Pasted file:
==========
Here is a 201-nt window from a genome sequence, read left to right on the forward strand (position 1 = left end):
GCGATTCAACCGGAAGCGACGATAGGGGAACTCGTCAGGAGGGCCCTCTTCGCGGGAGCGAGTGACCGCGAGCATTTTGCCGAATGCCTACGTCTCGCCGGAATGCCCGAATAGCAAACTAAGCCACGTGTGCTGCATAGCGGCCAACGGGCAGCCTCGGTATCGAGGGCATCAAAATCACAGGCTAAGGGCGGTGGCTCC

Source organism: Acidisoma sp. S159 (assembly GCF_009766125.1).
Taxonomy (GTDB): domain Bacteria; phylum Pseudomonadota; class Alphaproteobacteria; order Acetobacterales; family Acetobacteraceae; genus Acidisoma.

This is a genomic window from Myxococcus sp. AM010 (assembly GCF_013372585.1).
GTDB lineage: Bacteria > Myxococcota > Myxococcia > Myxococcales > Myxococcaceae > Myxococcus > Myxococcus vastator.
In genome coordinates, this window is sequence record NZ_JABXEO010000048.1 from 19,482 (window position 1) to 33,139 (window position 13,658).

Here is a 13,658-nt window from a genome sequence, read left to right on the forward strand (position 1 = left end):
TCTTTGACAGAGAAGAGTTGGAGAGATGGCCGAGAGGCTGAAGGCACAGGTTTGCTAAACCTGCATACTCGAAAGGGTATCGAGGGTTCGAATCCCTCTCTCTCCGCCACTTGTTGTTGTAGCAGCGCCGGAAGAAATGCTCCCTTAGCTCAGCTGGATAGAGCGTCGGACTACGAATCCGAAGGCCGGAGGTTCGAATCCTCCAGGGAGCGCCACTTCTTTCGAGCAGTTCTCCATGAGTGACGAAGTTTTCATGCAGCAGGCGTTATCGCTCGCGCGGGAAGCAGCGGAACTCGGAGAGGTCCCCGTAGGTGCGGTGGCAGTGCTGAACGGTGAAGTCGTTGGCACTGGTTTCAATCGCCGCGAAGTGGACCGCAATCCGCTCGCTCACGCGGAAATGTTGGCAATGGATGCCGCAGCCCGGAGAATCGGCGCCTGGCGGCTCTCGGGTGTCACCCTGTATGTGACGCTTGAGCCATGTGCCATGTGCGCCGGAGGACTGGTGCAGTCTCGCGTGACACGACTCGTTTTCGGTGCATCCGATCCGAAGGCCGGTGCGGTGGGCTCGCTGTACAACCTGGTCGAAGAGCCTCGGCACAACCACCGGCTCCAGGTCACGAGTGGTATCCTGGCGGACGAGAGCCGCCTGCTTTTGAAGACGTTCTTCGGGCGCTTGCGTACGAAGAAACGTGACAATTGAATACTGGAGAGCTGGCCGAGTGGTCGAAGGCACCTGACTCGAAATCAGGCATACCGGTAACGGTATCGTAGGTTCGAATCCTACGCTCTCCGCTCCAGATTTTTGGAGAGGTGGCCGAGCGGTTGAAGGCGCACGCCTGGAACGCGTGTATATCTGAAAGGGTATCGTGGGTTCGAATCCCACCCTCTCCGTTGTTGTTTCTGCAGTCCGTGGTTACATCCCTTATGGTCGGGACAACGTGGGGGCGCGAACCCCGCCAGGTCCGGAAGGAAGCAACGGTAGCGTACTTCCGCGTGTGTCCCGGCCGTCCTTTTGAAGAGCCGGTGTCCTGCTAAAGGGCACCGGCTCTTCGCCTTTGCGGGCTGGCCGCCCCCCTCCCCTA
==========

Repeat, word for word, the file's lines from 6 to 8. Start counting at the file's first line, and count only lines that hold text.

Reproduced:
GTDB lineage: Bacteria > Myxococcota > Myxococcia > Myxococcales > Myxococcaceae > Myxococcus > Myxococcus vastator.
In genome coordinates, this window is sequence record NZ_JABXEO010000048.1 from 19,482 (window position 1) to 33,139 (window position 13,658).

Here is a 13,658-nt window from a genome sequence, read left to right on the forward strand (position 1 = left end):